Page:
Because of such inexplicability, Dharma has traditionally been described with the metaphor of empty space, since it is formless while also realizing all forms in it, without being restricted by the forms it creates. This is just a metaphor, however; unlike Dharma, empty space does not Awaken to itself. Such a living empty space must be my Self. But what is it like, this living empty space, this Self beyond word and speech, free from all mind movement? That is the question.
"Dharma is formless like empty space. It is beyond verboseness, because it is empty of words. It is beyond egoism, because it is free of the habitual notion of possession. It is free from discrimination, because it is free of mind, thought, and consciousness. It is incomparable, because it is beyond all relativity." Nothing need be added to this. It also says, "It is not subject to causes, because it does not conform to conditionality." In Buddhism, it is often said that Dharma is co-dependent arising-ceasing, and that all beings are governed by this. But strictly speaking, true Dharma must have an aspect that goes beyond co-dependent arising-ceasing. In this sense, co-dependent arising-ceasing must be understood as the activity of Dharma. The world of co-dependent arising-ceasing realized as the activity of Dharma, is called the Pure Ultimate Realm, or the Reality of All Beings.
The next description uses the terms "Dharma-nature," "suchness," and "the culminating point of reality." These characterize the subject that goes beyond co-dependent arising-ceasing. Since the beings realized as the activity of Dharma have the aspect of going beyond mere beings, they are beyond all duality. Any being that conforms to something is not suchness -- not as it is in itself. On the contrary, Dharma should be transcendent and independent, "master of every situation."
"Dharma is identical with Dharma-nature, which finds itself in every Dharma. It conforms to suchness, because it has nothing to conform to. It abides at the culminating point of reality, unperturbed by the limits of duality." The culminating point of reality represents the true limitless limit, in the sense that it has both the preceding and succeeding limits cut off, as explained above. It moves all dualities without being perturbed by the limits of duality, and thereby establishes all beings. Thus, all beings, established by the culminating point of reality, are limited being as the culminating point of reality, and vice-versa. We can therefore say that Dharma "is immovable, because it is independent of the six objects of sense."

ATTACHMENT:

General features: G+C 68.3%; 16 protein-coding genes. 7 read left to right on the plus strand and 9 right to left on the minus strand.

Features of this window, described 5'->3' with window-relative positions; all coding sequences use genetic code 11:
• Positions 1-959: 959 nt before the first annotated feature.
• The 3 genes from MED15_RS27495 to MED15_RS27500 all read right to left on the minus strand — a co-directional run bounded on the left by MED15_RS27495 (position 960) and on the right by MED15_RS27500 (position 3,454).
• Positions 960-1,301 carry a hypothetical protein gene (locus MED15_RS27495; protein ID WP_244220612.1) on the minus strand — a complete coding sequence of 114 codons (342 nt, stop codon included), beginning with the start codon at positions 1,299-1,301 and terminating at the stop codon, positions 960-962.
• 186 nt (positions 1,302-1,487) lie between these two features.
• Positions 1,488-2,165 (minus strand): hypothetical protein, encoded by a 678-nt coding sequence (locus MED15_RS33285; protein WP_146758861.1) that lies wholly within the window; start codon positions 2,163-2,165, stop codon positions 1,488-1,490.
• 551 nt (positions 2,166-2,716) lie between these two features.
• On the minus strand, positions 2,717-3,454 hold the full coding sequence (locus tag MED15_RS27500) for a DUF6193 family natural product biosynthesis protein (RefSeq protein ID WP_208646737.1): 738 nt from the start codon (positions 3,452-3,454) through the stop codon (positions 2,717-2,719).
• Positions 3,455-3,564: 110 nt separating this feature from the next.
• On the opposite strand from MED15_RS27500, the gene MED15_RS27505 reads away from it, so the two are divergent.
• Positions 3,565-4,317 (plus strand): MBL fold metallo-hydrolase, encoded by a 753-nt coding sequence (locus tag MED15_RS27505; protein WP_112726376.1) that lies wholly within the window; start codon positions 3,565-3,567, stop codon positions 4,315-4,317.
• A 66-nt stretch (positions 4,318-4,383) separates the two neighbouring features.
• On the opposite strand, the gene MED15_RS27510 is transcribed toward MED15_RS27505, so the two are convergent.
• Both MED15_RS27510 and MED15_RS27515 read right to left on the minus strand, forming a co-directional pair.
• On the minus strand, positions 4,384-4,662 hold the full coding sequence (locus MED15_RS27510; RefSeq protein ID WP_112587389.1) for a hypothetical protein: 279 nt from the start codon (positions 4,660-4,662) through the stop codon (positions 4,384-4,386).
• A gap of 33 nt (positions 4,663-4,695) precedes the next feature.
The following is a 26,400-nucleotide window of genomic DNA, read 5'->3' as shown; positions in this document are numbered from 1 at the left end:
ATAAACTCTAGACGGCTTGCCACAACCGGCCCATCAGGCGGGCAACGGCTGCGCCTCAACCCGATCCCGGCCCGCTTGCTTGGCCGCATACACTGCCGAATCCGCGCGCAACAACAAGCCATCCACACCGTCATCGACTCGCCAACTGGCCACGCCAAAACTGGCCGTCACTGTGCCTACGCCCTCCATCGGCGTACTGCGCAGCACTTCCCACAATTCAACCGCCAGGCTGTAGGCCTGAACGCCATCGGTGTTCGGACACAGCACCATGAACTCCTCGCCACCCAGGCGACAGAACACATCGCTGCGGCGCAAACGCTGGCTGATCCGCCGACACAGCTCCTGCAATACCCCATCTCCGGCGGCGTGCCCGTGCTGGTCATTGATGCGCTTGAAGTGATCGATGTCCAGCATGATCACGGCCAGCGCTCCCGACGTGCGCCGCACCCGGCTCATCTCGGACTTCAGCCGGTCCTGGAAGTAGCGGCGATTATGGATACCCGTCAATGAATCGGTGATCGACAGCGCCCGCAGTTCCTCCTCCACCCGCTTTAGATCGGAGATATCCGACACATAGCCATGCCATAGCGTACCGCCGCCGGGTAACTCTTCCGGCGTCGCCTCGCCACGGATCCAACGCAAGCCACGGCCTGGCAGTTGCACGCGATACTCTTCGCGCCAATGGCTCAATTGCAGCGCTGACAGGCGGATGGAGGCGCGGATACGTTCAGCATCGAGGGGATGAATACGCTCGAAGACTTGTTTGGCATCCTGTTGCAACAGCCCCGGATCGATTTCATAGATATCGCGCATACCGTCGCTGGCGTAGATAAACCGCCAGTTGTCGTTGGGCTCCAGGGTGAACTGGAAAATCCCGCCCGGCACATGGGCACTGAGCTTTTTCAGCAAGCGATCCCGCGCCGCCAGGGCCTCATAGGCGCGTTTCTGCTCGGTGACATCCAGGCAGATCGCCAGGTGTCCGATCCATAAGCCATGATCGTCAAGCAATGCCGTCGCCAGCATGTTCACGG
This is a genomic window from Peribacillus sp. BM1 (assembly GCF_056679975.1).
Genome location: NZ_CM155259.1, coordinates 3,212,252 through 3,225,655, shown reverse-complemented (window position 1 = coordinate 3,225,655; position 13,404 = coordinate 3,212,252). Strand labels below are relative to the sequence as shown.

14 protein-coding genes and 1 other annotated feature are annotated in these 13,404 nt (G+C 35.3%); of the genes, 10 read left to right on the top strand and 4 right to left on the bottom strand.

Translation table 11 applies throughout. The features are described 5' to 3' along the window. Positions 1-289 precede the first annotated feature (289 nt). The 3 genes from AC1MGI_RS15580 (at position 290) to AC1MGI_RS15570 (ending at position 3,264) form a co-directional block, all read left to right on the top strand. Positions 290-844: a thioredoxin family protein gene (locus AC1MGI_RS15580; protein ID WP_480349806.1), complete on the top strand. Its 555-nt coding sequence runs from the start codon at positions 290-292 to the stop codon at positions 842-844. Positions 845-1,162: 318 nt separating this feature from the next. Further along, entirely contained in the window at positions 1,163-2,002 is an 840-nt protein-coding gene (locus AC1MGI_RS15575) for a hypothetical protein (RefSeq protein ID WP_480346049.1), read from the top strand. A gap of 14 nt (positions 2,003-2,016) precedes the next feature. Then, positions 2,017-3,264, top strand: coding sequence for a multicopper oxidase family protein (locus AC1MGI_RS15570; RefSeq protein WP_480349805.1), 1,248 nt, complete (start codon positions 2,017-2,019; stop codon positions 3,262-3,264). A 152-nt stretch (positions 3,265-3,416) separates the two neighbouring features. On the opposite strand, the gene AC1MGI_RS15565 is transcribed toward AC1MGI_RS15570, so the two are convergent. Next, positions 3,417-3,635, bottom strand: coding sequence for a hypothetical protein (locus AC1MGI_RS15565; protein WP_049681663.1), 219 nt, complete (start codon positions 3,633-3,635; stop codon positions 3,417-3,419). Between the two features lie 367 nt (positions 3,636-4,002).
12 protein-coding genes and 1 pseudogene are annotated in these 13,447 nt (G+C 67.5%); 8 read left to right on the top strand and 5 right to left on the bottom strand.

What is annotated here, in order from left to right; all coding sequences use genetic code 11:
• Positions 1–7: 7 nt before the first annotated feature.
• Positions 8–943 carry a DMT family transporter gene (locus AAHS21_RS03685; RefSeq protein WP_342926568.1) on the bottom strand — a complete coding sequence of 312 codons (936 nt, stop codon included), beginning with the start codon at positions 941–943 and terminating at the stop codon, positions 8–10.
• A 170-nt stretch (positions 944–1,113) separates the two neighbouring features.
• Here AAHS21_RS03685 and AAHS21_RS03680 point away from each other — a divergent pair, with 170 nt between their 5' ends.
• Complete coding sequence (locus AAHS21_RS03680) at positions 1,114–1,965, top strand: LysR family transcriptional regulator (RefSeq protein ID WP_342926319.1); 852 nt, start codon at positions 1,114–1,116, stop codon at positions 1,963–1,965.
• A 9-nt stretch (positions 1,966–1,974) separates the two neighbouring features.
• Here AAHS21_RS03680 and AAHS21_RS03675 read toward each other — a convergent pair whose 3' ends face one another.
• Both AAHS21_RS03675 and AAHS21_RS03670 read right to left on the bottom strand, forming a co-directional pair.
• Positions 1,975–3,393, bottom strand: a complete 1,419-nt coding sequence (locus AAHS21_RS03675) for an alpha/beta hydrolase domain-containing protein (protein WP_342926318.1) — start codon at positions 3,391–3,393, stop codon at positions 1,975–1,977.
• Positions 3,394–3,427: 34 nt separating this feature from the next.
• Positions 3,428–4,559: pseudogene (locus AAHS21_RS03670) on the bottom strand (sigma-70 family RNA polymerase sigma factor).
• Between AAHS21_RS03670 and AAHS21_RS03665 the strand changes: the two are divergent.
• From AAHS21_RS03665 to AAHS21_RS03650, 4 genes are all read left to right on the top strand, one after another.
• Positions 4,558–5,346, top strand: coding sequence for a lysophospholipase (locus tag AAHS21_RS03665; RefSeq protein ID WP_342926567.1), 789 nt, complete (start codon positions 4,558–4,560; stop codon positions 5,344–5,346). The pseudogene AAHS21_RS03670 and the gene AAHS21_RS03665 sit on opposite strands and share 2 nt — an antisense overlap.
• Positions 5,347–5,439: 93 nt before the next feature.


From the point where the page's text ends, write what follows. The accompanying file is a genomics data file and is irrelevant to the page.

"It is without coming and going, because it abides nowhere." This seems to contradict the previous description of abiding at the culminating point of reality. But to abide nowhere is to abide at the culminating point of reality, and to abide at the culminating point of reality is to abide nowhere, i.e., to go beyond time and space. Therefore, Dharma comes and goes freely without coming and going; it does not move an inch even as it comes and goes.
"Dharma conforms to what is empty, formless and non-intentional." Dharma is itself empty, formless, and non-intentional; therefore, it truly accords with everything, without conflicting with anything. Thus, Dharma is the unity to which all things are ultimately reduced, but it is not attached to such unity. Thus, it is said: "All beings return to unity, but this unity never embraces itself as unity."
Dharma "is beyond beauty and ugliness. It neither increases nor decreases. It is beyond creation and destruction. It has no root-source to return to. It is beyond the six sense organs of eye, ear, nose, tongue, body, and mind. It is without high or low. It is eternal and immutable. It is beyond contemplation and practice." Such is Dharma, our true Self. Of course, Vimalakirti teaches other things in this sutra, but at least we can say that, for Vimalakirti, every word and speech is Dharma, because he teaches Dharma on the basis of Dharma itself. Otherwise, teaching and listening to Dharma is like trying to find fish up in a tree. Dharma is itself Awakened body. It can only be realized by Awakening to itself. We must, by all means, Awaken to Dharma, our true Self.